Many websites do not use multi-selection dropdown lists anymore, and the reason often cited by UX practitioners is that this UI element does not 'test well' with users. An example of what I am referring to is shown here:
This is being replaced by something similar to how the tags are being added in UX StackExchange.
The first question is whether there are good research studies that can add some weight to this, because a lot of these type of observations are hard to validate accurately.
The second question is whether its perceived poor usability is due to this UI element being loaded with too much interaction/information, or if it is just not being used in the optimal way.
The issues I can see with the implementation are:
- amount of space available: in order to minimize the amount of information that the user has to remember (i.e. what they selected), it is ideal to show in a separate area the selections that they have made, which also allows them to remove the selection easily. However, there isn't always a lot of space available such as in the case of a mobile application.
- consistency of interaction: another issue with displaying the selected list in a different area is that this area is often only used to remove the selected items, which means that you are separating the add action from the remove action. This may cause inconsistency in the interaction if in other sections the add and remove actions occur on the same UI element.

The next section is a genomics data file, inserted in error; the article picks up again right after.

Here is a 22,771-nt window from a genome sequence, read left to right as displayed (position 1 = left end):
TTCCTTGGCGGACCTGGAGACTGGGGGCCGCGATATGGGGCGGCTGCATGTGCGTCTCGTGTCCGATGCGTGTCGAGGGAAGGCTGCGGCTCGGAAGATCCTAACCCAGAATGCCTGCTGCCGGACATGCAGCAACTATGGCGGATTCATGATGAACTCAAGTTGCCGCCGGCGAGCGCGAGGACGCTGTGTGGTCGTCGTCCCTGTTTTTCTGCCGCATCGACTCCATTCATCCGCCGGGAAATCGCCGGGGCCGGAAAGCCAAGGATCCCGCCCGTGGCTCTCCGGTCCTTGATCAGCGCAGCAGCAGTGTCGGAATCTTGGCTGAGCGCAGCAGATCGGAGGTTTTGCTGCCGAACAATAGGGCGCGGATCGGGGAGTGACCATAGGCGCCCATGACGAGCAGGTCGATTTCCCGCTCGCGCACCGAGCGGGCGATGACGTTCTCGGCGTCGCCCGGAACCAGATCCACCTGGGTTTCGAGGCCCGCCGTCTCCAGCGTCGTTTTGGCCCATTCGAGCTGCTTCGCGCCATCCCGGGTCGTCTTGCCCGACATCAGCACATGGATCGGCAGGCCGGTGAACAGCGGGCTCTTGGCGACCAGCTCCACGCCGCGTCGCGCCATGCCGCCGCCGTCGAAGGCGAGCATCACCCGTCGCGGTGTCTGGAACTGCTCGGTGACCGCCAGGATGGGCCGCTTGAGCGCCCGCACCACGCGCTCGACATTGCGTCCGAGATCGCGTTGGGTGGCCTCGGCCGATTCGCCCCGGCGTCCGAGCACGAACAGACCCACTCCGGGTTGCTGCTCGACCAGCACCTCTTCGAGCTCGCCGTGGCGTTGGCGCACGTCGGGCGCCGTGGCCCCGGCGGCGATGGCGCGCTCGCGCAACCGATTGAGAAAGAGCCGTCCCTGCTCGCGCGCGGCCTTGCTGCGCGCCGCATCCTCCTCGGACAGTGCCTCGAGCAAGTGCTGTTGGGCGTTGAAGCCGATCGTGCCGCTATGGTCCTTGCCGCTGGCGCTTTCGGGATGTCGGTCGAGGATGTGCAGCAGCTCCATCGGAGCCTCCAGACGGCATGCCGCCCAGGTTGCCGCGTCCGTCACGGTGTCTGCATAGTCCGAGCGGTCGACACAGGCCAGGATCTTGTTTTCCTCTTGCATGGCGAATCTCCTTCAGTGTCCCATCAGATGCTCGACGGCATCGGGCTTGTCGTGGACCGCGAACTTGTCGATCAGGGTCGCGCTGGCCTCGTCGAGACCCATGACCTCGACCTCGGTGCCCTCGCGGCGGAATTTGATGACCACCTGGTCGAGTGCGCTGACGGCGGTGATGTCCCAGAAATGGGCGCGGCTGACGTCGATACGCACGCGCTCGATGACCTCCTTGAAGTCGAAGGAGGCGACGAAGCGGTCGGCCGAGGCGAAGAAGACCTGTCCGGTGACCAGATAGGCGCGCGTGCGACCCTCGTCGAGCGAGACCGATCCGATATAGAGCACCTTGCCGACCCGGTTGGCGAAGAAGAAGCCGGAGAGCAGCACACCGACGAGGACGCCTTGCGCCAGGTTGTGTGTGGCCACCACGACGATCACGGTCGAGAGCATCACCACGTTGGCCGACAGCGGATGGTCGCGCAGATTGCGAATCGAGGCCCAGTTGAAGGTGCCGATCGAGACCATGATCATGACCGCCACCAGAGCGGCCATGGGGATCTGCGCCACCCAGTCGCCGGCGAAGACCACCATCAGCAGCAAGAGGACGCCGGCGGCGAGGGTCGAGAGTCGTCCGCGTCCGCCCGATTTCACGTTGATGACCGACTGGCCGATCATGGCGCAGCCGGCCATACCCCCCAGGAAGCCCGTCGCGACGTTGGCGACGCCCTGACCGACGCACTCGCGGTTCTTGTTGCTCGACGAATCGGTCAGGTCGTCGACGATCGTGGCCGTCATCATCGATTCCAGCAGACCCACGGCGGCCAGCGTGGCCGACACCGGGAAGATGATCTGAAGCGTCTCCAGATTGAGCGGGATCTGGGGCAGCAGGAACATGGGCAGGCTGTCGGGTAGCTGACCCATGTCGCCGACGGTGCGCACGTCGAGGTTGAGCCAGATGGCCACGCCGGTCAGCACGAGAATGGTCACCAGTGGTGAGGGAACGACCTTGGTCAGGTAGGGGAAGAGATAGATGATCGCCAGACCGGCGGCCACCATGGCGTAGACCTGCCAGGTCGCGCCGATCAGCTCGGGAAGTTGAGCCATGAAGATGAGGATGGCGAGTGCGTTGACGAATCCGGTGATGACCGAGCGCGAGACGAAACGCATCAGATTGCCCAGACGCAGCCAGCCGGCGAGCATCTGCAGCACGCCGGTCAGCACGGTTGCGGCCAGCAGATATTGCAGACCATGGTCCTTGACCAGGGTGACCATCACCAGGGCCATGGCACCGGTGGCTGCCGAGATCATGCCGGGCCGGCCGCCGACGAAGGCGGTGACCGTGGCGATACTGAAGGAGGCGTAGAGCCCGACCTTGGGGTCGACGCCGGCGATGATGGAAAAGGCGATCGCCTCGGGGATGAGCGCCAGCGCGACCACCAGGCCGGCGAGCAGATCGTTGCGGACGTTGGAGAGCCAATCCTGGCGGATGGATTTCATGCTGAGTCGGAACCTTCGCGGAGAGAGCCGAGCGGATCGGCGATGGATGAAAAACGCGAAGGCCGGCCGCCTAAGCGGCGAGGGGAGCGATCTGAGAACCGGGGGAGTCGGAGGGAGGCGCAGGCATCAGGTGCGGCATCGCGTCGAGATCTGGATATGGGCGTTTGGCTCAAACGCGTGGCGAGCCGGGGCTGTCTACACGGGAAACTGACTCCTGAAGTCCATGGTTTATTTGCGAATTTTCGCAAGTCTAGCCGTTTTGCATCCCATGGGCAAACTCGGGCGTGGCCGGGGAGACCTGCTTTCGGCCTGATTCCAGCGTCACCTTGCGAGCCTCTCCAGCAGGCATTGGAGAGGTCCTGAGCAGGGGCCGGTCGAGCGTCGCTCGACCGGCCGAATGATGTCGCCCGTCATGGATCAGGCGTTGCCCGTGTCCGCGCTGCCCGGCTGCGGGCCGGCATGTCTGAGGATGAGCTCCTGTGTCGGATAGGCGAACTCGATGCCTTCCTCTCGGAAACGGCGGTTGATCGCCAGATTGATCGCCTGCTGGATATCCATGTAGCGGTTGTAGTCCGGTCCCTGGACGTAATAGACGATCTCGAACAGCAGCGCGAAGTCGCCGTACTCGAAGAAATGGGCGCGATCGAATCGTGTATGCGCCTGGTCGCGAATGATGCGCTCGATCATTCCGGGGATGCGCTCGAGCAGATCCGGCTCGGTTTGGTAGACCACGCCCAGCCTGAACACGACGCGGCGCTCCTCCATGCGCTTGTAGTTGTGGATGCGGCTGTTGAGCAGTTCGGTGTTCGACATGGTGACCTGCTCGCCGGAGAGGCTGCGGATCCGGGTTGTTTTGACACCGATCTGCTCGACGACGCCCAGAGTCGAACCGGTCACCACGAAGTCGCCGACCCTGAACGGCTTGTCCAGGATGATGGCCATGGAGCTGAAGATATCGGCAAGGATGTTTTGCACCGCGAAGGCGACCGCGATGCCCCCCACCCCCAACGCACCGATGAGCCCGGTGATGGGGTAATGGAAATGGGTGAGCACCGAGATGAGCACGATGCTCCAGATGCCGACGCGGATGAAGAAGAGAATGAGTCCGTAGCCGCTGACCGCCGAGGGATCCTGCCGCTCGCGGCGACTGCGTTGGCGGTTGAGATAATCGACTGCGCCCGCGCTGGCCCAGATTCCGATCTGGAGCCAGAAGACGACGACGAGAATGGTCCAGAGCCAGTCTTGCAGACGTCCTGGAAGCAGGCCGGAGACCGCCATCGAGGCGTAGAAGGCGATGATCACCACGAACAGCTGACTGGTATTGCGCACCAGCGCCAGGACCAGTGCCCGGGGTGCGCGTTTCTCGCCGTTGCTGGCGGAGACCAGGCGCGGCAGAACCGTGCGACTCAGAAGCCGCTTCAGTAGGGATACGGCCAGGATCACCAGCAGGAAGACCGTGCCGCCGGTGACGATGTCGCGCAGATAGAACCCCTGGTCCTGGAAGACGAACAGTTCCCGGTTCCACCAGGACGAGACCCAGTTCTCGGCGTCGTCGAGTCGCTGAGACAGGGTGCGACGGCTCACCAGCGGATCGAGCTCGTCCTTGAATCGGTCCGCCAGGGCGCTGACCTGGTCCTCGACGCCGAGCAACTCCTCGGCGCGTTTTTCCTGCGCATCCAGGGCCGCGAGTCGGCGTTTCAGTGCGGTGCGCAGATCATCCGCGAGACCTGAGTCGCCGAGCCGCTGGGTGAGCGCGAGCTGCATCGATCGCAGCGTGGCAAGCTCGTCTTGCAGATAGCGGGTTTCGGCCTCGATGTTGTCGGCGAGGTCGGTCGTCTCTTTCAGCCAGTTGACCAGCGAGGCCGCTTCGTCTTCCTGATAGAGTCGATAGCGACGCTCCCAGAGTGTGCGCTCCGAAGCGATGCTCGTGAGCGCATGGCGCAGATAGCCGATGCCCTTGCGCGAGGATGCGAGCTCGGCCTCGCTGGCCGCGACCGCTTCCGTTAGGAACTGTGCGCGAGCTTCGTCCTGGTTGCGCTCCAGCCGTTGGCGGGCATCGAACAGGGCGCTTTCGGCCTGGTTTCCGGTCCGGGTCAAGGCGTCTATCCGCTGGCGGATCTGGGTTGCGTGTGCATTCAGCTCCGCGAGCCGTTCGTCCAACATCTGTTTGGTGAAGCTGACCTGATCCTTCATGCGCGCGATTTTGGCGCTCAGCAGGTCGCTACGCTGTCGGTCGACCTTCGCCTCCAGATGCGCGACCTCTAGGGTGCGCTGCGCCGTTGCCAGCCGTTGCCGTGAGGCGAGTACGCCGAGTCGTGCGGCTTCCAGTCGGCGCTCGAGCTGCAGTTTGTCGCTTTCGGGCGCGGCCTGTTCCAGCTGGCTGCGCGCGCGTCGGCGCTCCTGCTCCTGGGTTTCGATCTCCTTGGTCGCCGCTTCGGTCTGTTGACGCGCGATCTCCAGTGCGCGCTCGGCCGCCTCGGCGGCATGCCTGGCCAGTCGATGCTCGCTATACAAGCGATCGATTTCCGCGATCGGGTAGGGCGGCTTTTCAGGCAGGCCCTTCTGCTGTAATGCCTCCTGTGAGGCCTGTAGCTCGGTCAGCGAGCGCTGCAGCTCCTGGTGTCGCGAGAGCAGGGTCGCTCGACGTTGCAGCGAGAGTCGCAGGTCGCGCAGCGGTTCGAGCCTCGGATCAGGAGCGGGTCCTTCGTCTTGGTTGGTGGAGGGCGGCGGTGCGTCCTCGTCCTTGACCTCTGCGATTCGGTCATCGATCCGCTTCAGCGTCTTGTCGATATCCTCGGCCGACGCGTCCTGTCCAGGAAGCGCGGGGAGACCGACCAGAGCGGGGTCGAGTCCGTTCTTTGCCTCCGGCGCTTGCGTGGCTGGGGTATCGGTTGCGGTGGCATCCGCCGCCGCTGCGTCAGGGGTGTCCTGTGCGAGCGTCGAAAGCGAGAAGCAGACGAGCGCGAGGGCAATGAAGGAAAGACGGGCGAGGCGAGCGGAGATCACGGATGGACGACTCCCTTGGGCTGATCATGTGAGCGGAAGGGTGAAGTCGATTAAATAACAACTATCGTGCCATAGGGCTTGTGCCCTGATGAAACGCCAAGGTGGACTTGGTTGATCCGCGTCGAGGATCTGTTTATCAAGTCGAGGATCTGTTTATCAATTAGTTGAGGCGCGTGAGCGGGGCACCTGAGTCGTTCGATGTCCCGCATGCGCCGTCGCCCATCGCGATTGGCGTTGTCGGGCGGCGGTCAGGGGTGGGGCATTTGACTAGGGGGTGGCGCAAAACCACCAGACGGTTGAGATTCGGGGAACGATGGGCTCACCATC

- number of items in the dropdown list: for long dropdown lists, it is much more difficult to scroll up and down to find list items that have already been selected or that the user wants to select. In this case a smart search field seems to be much more practical but the user may not be familiar with all the items in the list to be able to search through it efficiently.
But perhaps there are still cases where it is practical and more suitable to use multi-selection dropdown or list?
A similar question was asked about 1 year ago (Most intuitive multi-select component for the web) but I don't think there were any standout UI design solutions (and I am hoping that someone might put up a bounty for it) so hopefully there might be some new ideas now.